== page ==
Infrared Spectroscopy of Urine for the Non-Invasive Detection of Endometrial Cancer

Carlos Meza ramirez, Helen Stringfellow, Raj Naik, Emma Crosbie, Maria Paraskevaidi, Ihtesham Rehman, Pierre Martin-Hirsch

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Abstract

Current triage for women with post-menopausal bleeding (PMB) to diagnose endometrial cancer rely on specialist referral for intimate tests to sequentially image, visualise and sample the endometrium. A point-of-care non-invasive triage tool with an instant readout could provide immediate reassurance for low-risk symptomatic women, whilst fast-tracking high-risk women for urgent intrauterine investigations. This study assessed the potential for infrared (IR) spectroscopy and attenuated total reflection (ATR) technology coupled with chemometric analysis of the resulting spectra for endometrial cancer detection in urine samples. Standardised urine collection and processing protocols were developed to ensure spectroscopic differences between cases and controls reflected cancer status. Urine spectroscopy distinguished endometrial cancer (n = 109) from benign gynaecological conditions (n = 110) with a sensitivity of 98% and specificity of 97%. If confirmed in subsequent low prevalence studies embedded in PMB clinics, this novel endometrial cancer detection tool could transform clinical practice by accurately selecting women with malignant pathology for urgent diagnostic work up whilst safely reassuring those without.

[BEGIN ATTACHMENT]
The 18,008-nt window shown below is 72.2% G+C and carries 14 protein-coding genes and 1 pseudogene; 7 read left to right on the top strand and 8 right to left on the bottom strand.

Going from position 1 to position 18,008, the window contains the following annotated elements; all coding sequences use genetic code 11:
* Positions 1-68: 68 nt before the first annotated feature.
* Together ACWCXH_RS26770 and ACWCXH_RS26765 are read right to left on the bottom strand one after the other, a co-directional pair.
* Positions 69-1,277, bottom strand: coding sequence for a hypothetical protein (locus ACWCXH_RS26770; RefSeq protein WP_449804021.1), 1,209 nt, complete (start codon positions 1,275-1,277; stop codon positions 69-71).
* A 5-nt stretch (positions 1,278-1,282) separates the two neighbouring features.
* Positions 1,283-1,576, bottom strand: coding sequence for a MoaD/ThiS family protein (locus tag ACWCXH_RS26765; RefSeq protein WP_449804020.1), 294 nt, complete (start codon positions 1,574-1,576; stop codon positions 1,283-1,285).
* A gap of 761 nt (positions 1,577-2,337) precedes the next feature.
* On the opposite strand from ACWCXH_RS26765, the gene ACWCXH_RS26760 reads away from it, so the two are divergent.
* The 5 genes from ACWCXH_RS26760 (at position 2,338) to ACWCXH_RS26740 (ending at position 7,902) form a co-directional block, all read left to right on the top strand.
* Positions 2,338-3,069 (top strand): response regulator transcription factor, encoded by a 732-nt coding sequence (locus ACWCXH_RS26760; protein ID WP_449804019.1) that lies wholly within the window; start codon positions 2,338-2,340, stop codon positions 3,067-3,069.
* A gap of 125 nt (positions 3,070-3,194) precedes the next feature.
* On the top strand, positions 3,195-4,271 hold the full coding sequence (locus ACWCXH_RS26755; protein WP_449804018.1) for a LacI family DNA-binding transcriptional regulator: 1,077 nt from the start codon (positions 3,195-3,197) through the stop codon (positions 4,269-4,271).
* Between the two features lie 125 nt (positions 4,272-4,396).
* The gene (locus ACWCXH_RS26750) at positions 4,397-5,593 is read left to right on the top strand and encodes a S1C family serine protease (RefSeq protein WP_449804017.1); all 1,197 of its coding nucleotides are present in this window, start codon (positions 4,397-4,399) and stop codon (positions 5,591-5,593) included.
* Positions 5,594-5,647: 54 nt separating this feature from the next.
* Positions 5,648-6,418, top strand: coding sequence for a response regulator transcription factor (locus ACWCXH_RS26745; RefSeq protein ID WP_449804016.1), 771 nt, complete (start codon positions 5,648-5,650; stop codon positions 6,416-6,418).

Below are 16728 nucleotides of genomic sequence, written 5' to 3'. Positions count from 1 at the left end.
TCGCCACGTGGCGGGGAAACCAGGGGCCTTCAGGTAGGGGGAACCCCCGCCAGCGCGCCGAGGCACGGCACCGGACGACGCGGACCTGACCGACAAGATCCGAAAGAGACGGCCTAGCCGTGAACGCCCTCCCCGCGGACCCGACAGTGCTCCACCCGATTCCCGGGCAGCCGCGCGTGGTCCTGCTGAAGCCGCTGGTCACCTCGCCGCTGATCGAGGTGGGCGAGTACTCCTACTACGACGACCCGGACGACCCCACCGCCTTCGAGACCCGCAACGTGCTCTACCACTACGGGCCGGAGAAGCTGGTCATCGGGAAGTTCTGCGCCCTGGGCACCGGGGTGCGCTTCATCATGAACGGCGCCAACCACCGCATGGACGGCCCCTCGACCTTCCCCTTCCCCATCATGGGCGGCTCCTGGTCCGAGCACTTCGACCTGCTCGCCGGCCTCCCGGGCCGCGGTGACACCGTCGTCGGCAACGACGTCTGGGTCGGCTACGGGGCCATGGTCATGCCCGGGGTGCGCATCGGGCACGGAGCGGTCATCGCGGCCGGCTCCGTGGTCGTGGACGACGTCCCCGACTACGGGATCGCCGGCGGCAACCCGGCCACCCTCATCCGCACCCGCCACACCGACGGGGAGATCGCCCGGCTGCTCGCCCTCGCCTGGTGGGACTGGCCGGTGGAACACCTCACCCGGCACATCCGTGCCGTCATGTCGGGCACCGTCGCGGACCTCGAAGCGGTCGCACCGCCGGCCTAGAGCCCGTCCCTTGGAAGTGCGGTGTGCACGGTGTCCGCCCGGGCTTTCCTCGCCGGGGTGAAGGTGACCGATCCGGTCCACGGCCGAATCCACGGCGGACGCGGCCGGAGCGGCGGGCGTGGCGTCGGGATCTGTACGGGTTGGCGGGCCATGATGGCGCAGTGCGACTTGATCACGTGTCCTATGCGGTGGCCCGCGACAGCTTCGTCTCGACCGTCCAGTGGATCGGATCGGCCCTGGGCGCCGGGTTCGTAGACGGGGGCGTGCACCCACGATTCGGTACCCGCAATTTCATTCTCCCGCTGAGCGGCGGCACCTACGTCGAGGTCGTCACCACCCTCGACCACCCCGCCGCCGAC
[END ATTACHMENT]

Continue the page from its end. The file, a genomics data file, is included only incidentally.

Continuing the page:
Original languageEnglish
Pages (from-to)5015
JournalCancers
Volume14
Issue number20
DOIs
Publication statusPublished - 13 Oct 2022

Research Beacons, Institutes and Platforms

  • Manchester Cancer Research Centre

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